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Career Pathways and Social Media: LinkedIn's Learning Paths

Last year, LinkedIn purchased Lynda.com, an online learning platform, which just launched an initial offering of Learning Paths to, "Boost your skills. Stay Sharp. Get ahead".  

The 53 learning paths currently are a package of Lynda.com courses designed to help learners to begin a career, or advance in a current field.  For learners who aren't sure about which path to pursue, LinkedIn will make recommendations based on their interests, or which jobs are popular, according to the site Re/Code. By the end of 2016, the company plans to offer over 100 learning paths.

Each learning path takes 10 to 68 hours, depending on the skill, and users can quickly and easily display their completion on their LinkedIn profile.  According to LinkedIn CEO, Jeff Weiner, “Our ultimate vision is to develop the world’s first economic graph….We want to digitally map the world’s economy, identifying the connections between people, companies, jobs, skills, higher educational organizations, and professional knowledge, and allow all forms of capital—intellectual capital, financial capital and human capital—to where it can best be leveraged.”

Unlike LinkedIn's social media platform, which is free for basic level service, these learning paths have an associated cost.  You can access a free trial and learn about pricing for access to these learning paths here.

Questions:  What do you think about LinkedIn's approach to connecting social media and career-related learning paths?  Is this something you think would be valuable for learners in your programs?  Is this a product that you think has value in creating career pathways opportunities for learners in your programs?  

Mike Cruse

Career Pathways Moderator

michaelcruse74@gmail.com

Comments

rwessel51's picture

The movement toward  a gig economy  is forcing a change in the way career paths and professional education are structured. In the post-WWII economy, where people could expect to spend the majority of their working lives with a single company, the familiar educational model   -- college immediately after high school or military service, then a career in which the employer provided any additional training -- worked well enough.  Now, when some estimates say that current college graduates can expect to work at up to 10 or 12 companies during their working lives, the familiar model is no longer appropriate.  Responsibility for post-graduate career education shifts from an employer to the individual.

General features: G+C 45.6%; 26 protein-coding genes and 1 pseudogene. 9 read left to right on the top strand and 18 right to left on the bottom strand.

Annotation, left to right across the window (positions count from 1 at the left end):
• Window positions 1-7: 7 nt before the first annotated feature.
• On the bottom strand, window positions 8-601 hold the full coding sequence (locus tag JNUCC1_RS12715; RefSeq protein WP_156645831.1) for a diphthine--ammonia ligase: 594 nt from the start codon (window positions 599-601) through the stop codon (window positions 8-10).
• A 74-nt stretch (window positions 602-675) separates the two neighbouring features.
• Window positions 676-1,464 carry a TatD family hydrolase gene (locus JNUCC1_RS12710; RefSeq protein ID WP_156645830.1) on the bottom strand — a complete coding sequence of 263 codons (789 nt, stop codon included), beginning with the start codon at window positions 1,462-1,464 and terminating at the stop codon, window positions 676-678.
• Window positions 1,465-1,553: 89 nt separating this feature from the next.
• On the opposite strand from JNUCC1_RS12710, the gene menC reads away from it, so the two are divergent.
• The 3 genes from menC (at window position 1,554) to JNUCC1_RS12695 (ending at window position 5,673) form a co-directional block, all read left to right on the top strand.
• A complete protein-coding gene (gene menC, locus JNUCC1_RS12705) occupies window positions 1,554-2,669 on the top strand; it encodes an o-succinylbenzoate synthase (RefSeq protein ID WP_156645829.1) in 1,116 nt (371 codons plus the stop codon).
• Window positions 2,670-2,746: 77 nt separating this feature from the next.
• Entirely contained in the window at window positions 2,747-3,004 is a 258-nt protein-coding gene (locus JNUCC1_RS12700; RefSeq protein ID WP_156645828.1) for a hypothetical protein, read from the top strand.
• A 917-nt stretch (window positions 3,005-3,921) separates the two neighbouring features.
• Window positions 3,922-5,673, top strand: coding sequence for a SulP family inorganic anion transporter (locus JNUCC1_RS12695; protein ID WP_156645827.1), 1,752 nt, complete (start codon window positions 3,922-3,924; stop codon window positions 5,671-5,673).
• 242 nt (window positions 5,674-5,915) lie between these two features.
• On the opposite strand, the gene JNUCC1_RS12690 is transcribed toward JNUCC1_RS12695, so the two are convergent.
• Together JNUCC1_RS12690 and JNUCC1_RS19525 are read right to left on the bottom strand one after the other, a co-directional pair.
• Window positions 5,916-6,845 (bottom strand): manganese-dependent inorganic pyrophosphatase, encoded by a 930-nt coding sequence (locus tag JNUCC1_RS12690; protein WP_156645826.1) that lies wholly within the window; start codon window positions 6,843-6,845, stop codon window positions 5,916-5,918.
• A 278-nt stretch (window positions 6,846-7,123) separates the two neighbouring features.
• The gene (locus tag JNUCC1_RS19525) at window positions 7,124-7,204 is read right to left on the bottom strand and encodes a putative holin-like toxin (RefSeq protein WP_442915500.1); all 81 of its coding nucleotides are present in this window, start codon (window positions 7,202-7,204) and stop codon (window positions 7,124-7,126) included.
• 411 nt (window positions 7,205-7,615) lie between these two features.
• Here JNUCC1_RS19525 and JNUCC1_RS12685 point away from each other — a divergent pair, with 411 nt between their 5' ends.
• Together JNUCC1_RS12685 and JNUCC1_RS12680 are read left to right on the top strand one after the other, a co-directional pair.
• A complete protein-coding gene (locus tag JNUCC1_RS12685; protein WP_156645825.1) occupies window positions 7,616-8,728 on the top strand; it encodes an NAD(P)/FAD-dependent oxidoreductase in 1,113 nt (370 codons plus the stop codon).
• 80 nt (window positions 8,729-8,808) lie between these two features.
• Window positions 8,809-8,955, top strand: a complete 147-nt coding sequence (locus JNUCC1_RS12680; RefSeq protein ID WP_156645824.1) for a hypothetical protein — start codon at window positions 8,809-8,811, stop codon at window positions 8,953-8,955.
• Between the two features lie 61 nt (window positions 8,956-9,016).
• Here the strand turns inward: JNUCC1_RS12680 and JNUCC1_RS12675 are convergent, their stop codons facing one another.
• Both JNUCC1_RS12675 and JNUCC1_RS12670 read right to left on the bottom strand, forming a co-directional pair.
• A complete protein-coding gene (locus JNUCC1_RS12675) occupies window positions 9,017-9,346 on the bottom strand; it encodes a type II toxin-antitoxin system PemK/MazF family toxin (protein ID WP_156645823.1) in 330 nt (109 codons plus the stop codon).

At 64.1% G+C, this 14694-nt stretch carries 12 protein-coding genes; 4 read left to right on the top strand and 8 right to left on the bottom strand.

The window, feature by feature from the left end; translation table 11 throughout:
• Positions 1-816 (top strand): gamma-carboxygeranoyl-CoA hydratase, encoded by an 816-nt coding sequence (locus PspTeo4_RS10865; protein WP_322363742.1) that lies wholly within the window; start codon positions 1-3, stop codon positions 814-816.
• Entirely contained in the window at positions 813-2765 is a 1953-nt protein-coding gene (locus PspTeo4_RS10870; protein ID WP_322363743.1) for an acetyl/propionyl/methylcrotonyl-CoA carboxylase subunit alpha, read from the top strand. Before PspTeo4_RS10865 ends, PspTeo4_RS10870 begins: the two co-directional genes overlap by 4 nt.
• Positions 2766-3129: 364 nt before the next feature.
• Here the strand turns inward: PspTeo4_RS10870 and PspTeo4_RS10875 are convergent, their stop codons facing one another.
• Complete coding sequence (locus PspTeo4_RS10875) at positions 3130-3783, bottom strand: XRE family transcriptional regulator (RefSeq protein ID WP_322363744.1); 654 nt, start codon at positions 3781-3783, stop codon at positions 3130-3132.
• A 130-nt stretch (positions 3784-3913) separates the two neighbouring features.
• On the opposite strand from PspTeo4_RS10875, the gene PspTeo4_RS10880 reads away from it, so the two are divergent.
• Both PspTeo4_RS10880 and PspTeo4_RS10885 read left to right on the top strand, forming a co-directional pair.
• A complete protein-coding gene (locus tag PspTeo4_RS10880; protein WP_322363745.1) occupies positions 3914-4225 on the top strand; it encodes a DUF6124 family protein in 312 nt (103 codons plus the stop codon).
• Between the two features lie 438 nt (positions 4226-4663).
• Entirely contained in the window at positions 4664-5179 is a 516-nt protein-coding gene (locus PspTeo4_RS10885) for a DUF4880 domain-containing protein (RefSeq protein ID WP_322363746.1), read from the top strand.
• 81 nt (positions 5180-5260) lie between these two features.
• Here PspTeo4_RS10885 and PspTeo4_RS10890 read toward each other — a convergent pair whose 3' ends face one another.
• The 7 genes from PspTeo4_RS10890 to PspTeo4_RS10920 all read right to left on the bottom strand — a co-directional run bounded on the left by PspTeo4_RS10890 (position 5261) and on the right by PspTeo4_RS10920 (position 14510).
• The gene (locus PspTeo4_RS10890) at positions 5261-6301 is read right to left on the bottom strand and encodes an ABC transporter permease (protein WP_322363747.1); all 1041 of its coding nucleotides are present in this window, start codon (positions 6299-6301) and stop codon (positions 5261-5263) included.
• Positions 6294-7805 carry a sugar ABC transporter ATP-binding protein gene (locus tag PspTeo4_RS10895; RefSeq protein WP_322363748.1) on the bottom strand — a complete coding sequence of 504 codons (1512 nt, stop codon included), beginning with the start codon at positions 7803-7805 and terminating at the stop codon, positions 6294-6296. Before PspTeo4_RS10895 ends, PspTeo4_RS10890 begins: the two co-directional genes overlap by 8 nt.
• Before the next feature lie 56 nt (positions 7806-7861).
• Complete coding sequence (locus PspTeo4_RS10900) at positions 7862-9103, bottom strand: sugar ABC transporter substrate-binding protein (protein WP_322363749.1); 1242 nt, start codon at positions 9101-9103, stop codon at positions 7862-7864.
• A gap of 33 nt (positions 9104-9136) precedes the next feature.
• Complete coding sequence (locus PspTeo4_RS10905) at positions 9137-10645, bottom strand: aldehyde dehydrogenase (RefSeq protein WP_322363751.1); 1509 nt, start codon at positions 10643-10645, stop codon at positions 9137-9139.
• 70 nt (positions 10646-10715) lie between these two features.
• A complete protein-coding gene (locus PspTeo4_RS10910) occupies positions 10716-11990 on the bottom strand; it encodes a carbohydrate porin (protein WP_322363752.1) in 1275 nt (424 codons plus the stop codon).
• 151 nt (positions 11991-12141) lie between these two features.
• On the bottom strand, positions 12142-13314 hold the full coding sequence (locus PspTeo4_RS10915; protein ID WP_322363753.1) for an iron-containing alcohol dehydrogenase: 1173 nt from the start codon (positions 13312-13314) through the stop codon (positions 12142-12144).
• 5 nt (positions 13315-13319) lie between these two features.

Relocating to a college town for four years is much less an issue for an 18-year-old than it is for an older adult with significant life and work experience. Among the barriers faced is that the academic, cultural, and other institutional structures are tuned for an 18- to 22-year-old demographic with limited life and work experience.  The commuter aspect of a community college can remove the "fish-out-of-water" feeling of not fitting in with the campus culture, but the course offerings may not be adequate to meet one's professional training needs, especially when one is not located in a major urban area.
I don't know how successful LinkedIn will be in its effort, but the underlying concept of creating a virtual lifetime employer (i.e., an industry or cluster of related industries rather than a specific company) for gig-economy professionals is intriguing.  For some industries, and for those who are self-motivated to take advantage of it, the Internet is already a one-stop shop for training, career advice and guidance from employers and  professionals in the field  in the field, and employment leads.  Having a professional network such as LinkedIn consolidate and expand these opportunities under one virtual roof can potentially improve this process dramatically.
For learners to take advantage of such a network, they would need to be self-motivated and capable of independent learning, have good computer skills, have almost 24/7 access to appropriate and reliable equipment and Internet access, and be able to physically meet with people who have the knowledge and skills needed to guide them through the process when necessary. This would require a significant change to the way adult education is generally provided.

Michael Cruse's picture

There is a lot of talk about the Gig Economy, but let's define what the term means.  One definition is, "...an environment in which temporary positions are common and organizations contract with independent workers for short-term engagements".  

I found this Time article, titled "See How Big the Gig Economy Really Is", an interesting read for the numbers it provides from it poll of workers and employers.  The following is excerpted from the full article.

According to a first-of-its-kind poll from TIME, strategic communications and global public relations firm Burson-Marsteller and the Aspen Institute Future of Work Initiative, 44% of U.S. adults have participated in such transactions, playing the roles of lenders and borrowers, drivers and riders, hosts and guests. The number this represents, more than 90 million people, is greater than the number of Americans who identify, respectively, as Republicans or Democrats. (Poll figures exclude adults who are not Internet users.)